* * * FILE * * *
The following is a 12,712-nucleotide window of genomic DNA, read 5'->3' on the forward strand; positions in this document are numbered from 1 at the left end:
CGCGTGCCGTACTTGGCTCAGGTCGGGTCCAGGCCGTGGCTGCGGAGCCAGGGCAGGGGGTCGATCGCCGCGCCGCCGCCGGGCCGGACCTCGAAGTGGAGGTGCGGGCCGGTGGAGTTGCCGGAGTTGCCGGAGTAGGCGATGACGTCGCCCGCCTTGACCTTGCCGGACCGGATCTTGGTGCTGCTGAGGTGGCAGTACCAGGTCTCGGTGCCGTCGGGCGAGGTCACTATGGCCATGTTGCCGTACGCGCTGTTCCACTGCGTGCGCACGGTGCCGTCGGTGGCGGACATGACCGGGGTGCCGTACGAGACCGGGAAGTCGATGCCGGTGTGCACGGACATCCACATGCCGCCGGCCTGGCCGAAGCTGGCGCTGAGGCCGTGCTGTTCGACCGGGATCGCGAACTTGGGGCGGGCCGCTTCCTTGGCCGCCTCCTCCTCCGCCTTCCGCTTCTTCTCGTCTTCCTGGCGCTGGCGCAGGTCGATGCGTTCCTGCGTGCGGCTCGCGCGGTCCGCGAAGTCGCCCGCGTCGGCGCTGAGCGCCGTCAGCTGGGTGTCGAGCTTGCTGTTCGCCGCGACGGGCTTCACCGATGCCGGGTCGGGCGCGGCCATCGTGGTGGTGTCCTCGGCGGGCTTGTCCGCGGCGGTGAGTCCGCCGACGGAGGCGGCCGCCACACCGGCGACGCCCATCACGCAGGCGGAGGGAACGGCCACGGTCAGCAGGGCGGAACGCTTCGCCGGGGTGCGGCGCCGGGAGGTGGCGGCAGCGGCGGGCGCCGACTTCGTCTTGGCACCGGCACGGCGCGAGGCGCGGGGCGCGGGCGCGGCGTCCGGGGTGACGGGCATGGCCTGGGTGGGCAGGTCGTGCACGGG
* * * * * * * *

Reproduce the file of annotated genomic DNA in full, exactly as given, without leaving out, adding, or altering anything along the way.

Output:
The following is a 12,712-nucleotide window of genomic DNA, read 5'->3' on the forward strand; positions in this document are numbered from 1 at the left end:
CGCGTGCCGTACTTGGCTCAGGTCGGGTCCAGGCCGTGGCTGCGGAGCCAGGGCAGGGGGTCGATCGCCGCGCCGCCGCCGGGCCGGACCTCGAAGTGGAGGTGCGGGCCGGTGGAGTTGCCGGAGTTGCCGGAGTAGGCGATGACGTCGCCCGCCTTGACCTTGCCGGACCGGATCTTGGTGCTGCTGAGGTGGCAGTACCAGGTCTCGGTGCCGTCGGGCGAGGTCACTATGGCCATGTTGCCGTACGCGCTGTTCCACTGCGTGCGCACGGTGCCGTCGGTGGCGGACATGACCGGGGTGCCGTACGAGACCGGGAAGTCGATGCCGGTGTGCACGGACATCCACATGCCGCCGGCCTGGCCGAAGCTGGCGCTGAGGCCGTGCTGTTCGACCGGGATCGCGAACTTGGGGCGGGCCGCTTCCTTGGCCGCCTCCTCCTCCGCCTTCCGCTTCTTCTCGTCTTCCTGGCGCTGGCGCAGGTCGATGCGTTCCTGCGTGCGGCTCGCGCGGTCCGCGAAGTCGCCCGCGTCGGCGCTGAGCGCCGTCAGCTGGGTGTCGAGCTTGCTGTTCGCCGCGACGGGCTTCACCGATGCCGGGTCGGGCGCGGCCATCGTGGTGGTGTCCTCGGCGGGCTTGTCCGCGGCGGTGAGTCCGCCGACGGAGGCGGCCGCCACACCGGCGACGCCCATCACGCAGGCGGAGGGAACGGCCACGGTCAGCAGGGCGGAACGCTTCGCCGGGGTGCGGCGCCGGGAGGTGGCGGCAGCGGCGGGCGCCGACTTCGTCTTGGCACCGGCACGGCGCGAGGCGCGGGGCGCGGGCGCGGCGTCCGGGGTGACGGGCATGGCCTGGGTGGGCAGGTCGTGCACGGG